“It was a good first start. I was really pleased with the support of volunteers in the community. It gives us a foundation on which to build; it gives  us some idea of the demographic of individuals who are homeless.”

She hopes it will be the impetus for a community group to come up with a project to help ease homelessness in the Alberni Valley.

“Our homeless population needs the community to work together to secure safe and stable homes, as well as services to address food security, addictions and substance abuse, mental and physical health issue, trauma counselling, employment services and legal advocacy,” she said.

Deakin hopes to repeat the homeless count in the spring, when the weather is nicer and people are more out and about. “It would be easier to get (people),” she said. “I would also like to include the hidden homeless, people couch surfing.”

 

editor@albernivalleynews.com

facebook.com/albernivalleynews

twitter.com/alberninews

 

 

Just Posted

Rain and high winds to hit Vancouver Island this afternoon

Thursday and Friday to see downpour of 20 to 50mm and high winds on Vancouver Island

Learn the basics of publishing at Port Alberni workshop

George Opacic of Rutherford Press will present keys to the professional side of publishing

Septic truck rolls over without a spill west of Port Alberni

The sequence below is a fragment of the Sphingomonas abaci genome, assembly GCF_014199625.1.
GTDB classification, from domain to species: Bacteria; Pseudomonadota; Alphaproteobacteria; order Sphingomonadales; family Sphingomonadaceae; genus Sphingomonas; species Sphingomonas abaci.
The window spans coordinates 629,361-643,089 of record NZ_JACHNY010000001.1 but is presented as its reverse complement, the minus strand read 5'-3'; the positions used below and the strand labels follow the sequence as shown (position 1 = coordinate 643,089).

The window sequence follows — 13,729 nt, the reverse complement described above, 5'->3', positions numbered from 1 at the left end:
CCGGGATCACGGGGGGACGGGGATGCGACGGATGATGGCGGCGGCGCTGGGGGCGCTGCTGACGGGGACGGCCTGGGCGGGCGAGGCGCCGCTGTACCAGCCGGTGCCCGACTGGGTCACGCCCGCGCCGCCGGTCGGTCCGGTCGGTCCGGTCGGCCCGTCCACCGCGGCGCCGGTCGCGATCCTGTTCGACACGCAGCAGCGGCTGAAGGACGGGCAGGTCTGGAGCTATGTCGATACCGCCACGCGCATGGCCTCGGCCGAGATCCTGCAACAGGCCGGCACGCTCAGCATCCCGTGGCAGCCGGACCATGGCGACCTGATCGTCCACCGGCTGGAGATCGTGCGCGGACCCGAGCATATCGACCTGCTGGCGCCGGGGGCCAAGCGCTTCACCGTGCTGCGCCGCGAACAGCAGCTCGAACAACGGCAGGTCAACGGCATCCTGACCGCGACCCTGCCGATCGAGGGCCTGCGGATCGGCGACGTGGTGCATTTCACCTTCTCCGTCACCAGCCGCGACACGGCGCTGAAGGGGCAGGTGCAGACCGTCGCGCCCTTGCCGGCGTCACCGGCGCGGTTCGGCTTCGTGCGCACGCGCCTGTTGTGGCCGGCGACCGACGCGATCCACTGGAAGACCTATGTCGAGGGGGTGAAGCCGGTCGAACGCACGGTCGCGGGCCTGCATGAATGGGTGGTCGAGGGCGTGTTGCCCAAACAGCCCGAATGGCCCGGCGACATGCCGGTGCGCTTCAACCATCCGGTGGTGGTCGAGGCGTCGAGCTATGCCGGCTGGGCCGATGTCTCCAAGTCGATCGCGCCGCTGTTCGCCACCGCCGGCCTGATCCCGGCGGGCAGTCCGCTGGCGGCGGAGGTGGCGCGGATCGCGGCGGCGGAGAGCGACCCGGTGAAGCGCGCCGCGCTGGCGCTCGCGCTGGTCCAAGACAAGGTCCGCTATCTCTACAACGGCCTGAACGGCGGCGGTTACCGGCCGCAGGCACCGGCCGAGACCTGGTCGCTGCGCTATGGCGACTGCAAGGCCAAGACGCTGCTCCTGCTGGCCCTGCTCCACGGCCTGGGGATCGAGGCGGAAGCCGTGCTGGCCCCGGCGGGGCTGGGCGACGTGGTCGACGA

Single vehicle crash took place on Klekhoot Crescent

Vancouver Island partners sign hull design contract for floating LNG project

Steelhead LNG and partner Huu-ay-aht First Nations say the agreement was signed in Barcelona

RAISE A READER 2018: Port Alberni popup book event a success

First Book Canada brought 16,000 books for distribution in B.C.-wide event

Sproat Lake hosts fall dragon boat regatta

Port Alberni’s Sproat Ness Dragons earn third place

First Nations block roads to stop the moose hunt in B.C.’s Interior

Chief Joe Alphonse confirmed Thursday they’ve deactivated the Raven Lake Road and the Mackin Creek Road just before the Island Lake turnoff

‘Like an Alfred Hitchcock movie’: Birds fall dead from the sky in B.C. city

Raptor expert says he’s never seen it happen anywhere in the Lower Mainland

Canada signs global pact to help rid world’s oceans of abandoned fishing gear

The federal Fisheries Minister says it’s a ‘critical issue’

GOP pushing forward for Kavanaugh, accuser wants ‘fairness’

Kavanaugh has denied al allegations of sexual misconduct

Tent city campers now allowed to stay in B.C. provincial park

Contrary to earlier reports, Ministry of Environment says there is no deadline for campers to leave Greater Victoria camp site

Former VP of Lululemon joins B.C. cannabis cultivation facility

Kerry Biggs will be the chief financial officer of True Leaf, in Lumby

Could cannabis help keep people in B.C. on treatment for opioid addiction?

People on opioid agonist treatment face lower risks of overdosing, BC Centre on Substance Use says

Around the BCHL – Trail Smoke Eater grad to captain NCAA Michigan Tech Huskies

Around the BCHL is a regular look at the BCHL and goings-on throughout the junior A world.

Most Read